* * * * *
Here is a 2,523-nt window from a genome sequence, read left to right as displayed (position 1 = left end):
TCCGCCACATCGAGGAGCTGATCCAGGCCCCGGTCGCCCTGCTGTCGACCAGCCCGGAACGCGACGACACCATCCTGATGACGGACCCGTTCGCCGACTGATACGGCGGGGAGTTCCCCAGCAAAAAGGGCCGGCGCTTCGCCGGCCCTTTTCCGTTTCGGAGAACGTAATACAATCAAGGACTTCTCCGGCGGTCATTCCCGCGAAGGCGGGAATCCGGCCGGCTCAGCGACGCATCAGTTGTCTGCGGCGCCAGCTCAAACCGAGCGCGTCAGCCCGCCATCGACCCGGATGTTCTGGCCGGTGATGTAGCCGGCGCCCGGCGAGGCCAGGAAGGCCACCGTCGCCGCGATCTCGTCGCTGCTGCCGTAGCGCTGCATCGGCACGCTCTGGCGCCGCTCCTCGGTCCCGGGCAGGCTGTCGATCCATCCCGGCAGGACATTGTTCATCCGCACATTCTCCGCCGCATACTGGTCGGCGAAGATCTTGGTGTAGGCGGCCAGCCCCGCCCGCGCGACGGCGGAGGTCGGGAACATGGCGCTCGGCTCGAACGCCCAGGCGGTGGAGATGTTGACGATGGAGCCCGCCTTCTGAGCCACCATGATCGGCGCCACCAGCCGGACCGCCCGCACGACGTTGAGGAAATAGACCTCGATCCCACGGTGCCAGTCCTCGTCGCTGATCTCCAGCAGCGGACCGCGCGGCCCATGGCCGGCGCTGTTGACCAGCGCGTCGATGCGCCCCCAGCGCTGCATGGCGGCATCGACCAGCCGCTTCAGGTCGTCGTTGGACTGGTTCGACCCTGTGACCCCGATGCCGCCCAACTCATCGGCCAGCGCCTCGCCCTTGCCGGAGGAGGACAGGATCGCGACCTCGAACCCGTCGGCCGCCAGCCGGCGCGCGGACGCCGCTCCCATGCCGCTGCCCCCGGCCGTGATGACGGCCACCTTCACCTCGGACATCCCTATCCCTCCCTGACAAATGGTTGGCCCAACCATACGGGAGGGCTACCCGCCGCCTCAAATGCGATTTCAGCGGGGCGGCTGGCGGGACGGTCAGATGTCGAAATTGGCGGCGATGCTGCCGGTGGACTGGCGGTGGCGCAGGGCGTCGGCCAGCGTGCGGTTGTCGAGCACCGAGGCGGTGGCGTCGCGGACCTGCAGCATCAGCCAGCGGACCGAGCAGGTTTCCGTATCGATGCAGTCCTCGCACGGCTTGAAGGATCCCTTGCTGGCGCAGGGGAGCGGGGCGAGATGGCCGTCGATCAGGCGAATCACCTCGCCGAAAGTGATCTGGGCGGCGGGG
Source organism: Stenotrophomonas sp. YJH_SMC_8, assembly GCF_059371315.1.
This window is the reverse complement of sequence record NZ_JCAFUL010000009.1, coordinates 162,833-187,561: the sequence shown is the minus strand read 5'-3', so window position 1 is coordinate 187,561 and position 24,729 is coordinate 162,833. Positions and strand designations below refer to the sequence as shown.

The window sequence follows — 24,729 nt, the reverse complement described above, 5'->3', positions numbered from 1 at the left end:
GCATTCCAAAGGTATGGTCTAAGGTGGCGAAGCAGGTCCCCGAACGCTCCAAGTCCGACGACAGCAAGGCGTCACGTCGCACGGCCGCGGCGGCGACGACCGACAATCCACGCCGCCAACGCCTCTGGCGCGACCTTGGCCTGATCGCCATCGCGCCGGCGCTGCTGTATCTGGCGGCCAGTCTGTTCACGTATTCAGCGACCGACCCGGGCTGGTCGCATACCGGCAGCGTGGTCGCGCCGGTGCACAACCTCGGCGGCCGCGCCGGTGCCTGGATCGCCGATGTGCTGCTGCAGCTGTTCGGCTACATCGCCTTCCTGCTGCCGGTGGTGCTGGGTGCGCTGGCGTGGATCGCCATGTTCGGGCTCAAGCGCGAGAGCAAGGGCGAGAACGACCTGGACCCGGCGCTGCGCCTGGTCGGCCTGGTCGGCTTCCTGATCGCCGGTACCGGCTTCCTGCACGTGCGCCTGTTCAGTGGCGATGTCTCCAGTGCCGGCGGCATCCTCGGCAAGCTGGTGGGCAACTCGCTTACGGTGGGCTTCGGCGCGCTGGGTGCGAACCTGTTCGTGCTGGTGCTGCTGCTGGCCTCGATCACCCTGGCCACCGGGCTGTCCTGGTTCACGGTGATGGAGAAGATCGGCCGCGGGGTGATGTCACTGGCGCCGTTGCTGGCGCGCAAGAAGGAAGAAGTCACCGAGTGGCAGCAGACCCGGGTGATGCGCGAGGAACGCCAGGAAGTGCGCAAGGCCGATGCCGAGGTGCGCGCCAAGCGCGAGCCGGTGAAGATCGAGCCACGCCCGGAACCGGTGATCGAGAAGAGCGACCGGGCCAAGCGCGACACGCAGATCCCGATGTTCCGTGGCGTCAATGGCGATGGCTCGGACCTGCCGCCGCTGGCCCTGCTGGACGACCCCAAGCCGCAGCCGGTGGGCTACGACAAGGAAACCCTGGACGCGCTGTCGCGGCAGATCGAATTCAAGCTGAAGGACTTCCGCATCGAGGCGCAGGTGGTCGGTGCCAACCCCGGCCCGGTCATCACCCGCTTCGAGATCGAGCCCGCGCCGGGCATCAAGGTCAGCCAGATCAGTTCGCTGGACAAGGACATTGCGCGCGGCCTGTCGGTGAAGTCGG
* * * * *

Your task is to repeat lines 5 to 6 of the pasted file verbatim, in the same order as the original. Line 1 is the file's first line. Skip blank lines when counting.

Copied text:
The window sequence follows — 24,729 nt, the reverse complement described above, 5'->3', positions numbered from 1 at the left end:
GCATTCCAAAGGTATGGTCTAAGGTGGCGAAGCAGGTCCCCGAACGCTCCAAGTCCGACGACAGCAAGGCGTCACGTCGCACGGCCGCGGCGGCGACGACCGACAATCCACGCCGCCAACGCCTCTGGCGCGACCTTGGCCTGATCGCCATCGCGCCGGCGCTGCTGTATCTGGCGGCCAGTCTGTTCACGTATTCAGCGACCGACCCGGGCTGGTCGCATACCGGCAGCGTGGTCGCGCCGGTGCACAACCTCGGCGGCCGCGCCGGTGCCTGGATCGCCGATGTGCTGCTGCAGCTGTTCGGCTACATCGCCTTCCTGCTGCCGGTGGTGCTGGGTGCGCTGGCGTGGATCGCCATGTTCGGGCTCAAGCGCGAGAGCAAGGGCGAGAACGACCTGGACCCGGCGCTGCGCCTGGTCGGCCTGGTCGGCTTCCTGATCGCCGGTACCGGCTTCCTGCACGTGCGCCTGTTCAGTGGCGATGTCTCCAGTGCCGGCGGCATCCTCGGCAAGCTGGTGGGCAACTCGCTTACGGTGGGCTTCGGCGCGCTGGGTGCGAACCTGTTCGTGCTGGTGCTGCTGCTGGCCTCGATCACCCTGGCCACCGGGCTGTCCTGGTTCACGGTGATGGAGAAGATCGGCCGCGGGGTGATGTCACTGGCGCCGTTGCTGGCGCGCAAGAAGGAAGAAGTCACCGAGTGGCAGCAGACCCGGGTGATGCGCGAGGAACGCCAGGAAGTGCGCAAGGCCGATGCCGAGGTGCGCGCCAAGCGCGAGCCGGTGAAGATCGAGCCACGCCCGGAACCGGTGATCGAGAAGAGCGACCGGGCCAAGCGCGACACGCAGATCCCGATGTTCCGTGGCGTCAATGGCGATGGCTCGGACCTGCCGCCGCTGGCCCTGCTGGACGACCCCAAGCCGCAGCCGGTGGGCTACGACAAGGAAACCCTGGACGCGCTGTCGCGGCAGATCGAATTCAAGCTGAAGGACTTCCGCATCGAGGCGCAGGTGGTCGGTGCCAACCCCGGCCCGGTCATCACCCGCTTCGAGATCGAGCCCGCGCCGGGCATCAAGGTCAGCCAGATCAGTTCGCTGGACAAGGACATTGCGCGCGGCCTGTCGGTGAAGTCGG